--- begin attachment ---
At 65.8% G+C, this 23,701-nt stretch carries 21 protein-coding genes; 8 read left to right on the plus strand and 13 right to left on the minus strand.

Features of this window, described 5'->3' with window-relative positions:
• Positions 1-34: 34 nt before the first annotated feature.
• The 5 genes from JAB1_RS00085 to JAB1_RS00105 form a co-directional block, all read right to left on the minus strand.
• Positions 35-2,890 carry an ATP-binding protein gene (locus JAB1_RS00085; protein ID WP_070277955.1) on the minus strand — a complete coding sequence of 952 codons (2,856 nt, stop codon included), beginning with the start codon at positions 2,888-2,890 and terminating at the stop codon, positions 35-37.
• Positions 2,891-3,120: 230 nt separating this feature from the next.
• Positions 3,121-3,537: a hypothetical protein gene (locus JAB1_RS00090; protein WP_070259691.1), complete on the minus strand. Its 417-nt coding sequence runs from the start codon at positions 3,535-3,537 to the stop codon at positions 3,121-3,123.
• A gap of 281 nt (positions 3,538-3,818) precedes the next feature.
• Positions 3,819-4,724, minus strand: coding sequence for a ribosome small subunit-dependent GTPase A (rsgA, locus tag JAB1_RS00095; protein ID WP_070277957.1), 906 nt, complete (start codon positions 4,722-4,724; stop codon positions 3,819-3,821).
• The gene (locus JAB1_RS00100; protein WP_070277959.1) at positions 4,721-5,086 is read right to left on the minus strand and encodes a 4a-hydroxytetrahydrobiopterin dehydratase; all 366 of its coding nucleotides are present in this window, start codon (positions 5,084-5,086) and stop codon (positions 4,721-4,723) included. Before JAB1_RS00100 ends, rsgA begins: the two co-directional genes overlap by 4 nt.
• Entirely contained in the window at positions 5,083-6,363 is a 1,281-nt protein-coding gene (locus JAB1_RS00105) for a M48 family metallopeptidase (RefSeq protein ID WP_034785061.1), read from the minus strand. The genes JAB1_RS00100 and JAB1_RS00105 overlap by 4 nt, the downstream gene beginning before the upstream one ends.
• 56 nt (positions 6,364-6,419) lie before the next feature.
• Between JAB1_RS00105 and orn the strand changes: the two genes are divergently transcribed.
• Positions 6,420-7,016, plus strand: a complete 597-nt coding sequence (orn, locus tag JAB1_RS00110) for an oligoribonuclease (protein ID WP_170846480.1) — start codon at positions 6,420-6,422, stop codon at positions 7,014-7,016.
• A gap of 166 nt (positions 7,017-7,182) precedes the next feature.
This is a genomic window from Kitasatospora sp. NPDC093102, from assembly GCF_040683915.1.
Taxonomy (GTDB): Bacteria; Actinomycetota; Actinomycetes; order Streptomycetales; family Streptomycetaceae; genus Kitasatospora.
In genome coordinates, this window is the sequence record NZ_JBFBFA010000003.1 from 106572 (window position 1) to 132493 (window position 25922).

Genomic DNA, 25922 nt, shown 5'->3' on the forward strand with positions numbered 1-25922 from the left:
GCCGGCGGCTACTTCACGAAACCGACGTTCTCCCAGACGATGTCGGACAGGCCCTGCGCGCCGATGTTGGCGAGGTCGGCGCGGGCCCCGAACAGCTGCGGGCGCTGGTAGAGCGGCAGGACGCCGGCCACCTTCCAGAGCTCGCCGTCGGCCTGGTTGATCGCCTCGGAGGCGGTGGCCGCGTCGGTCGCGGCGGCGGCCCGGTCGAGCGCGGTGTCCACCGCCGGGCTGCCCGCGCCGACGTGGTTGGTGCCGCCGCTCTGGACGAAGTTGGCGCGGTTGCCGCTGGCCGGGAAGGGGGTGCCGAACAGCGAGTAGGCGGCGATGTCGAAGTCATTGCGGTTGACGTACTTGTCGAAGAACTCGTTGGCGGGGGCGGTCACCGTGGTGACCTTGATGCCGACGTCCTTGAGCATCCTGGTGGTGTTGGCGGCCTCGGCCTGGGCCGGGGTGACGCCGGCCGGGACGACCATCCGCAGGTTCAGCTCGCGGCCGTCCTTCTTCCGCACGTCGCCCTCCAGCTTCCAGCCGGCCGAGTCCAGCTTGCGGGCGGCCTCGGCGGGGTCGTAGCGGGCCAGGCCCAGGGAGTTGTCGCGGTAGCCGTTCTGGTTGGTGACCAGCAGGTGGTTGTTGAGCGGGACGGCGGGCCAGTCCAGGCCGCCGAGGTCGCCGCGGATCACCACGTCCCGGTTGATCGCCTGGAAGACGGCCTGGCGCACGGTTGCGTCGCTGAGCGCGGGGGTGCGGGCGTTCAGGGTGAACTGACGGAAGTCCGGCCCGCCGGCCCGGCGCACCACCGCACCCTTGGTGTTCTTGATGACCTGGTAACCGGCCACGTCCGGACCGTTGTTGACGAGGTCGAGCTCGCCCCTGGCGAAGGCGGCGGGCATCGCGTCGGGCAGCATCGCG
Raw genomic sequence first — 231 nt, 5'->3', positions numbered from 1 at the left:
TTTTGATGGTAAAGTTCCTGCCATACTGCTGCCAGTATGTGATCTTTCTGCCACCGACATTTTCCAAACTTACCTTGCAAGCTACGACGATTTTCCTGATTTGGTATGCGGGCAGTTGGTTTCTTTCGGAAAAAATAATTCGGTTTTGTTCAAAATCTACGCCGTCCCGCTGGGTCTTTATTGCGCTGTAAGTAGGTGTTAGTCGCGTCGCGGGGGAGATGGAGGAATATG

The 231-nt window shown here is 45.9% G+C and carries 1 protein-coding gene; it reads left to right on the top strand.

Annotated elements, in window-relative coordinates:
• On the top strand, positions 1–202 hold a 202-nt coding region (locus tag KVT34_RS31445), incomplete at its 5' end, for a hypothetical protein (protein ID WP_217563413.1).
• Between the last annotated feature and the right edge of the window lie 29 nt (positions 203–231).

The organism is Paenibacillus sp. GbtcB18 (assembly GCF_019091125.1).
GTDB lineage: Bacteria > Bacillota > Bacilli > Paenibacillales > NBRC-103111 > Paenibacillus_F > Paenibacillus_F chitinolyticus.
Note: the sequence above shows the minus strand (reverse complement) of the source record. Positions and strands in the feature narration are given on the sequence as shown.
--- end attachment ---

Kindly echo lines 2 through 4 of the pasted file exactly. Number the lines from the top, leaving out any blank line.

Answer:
Features of this window, described 5'->3' with window-relative positions:
• Positions 1-34: 34 nt before the first annotated feature.
• The 5 genes from JAB1_RS00085 to JAB1_RS00105 form a co-directional block, all read right to left on the minus strand.